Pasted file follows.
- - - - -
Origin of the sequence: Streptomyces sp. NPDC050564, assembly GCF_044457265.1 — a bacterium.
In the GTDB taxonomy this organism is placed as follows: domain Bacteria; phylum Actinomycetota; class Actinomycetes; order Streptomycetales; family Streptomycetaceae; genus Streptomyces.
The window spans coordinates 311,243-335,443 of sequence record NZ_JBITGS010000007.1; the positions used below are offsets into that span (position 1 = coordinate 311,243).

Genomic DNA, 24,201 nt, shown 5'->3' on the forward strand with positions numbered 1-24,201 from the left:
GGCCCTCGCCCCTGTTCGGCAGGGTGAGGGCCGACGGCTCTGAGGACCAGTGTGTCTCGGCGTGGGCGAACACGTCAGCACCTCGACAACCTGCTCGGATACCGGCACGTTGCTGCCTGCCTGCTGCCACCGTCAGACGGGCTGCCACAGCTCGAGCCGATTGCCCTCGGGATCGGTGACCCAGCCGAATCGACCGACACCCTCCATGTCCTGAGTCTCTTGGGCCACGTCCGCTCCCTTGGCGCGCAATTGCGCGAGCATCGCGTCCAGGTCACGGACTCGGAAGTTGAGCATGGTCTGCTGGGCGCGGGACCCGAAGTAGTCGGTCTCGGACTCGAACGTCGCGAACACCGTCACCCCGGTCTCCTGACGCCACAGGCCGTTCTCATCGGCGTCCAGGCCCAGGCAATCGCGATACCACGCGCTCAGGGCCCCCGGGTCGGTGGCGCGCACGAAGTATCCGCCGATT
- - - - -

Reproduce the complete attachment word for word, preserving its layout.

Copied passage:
Origin of the sequence: Streptomyces sp. NPDC050564, assembly GCF_044457265.1 — a bacterium.
In the GTDB taxonomy this organism is placed as follows: domain Bacteria; phylum Actinomycetota; class Actinomycetes; order Streptomycetales; family Streptomycetaceae; genus Streptomyces.
The window spans coordinates 311,243-335,443 of sequence record NZ_JBITGS010000007.1; the positions used below are offsets into that span (position 1 = coordinate 311,243).

Genomic DNA, 24,201 nt, shown 5'->3' on the forward strand with positions numbered 1-24,201 from the left:
GGCCCTCGCCCCTGTTCGGCAGGGTGAGGGCCGACGGCTCTGAGGACCAGTGTGTCTCGGCGTGGGCGAACACGTCAGCACCTCGACAACCTGCTCGGATACCGGCACGTTGCTGCCTGCCTGCTGCCACCGTCAGACGGGCTGCCACAGCTCGAGCCGATTGCCCTCGGGATCGGTGACCCAGCCGAATCGACCGACACCCTCCATGTCCTGAGTCTCTTGGGCCACGTCCGCTCCCTTGGCGCGCAATTGCGCGAGCATCGCGTCCAGGTCACGGACTCGGAAGTTGAGCATGGTCTGCTGGGCGCGGGACCCGAAGTAGTCGGTCTCGGACTCGAACGTCGCGAACACCGTCACCCCGGTCTCCTGACGCCACAGGCCGTTCTCATCGGCGTCCAGGCCCAGGCAATCGCGATACCACGCGCTCAGGGCCCCCGGGTCGGTGGCGCGCACGAAGTATCCGCCGATT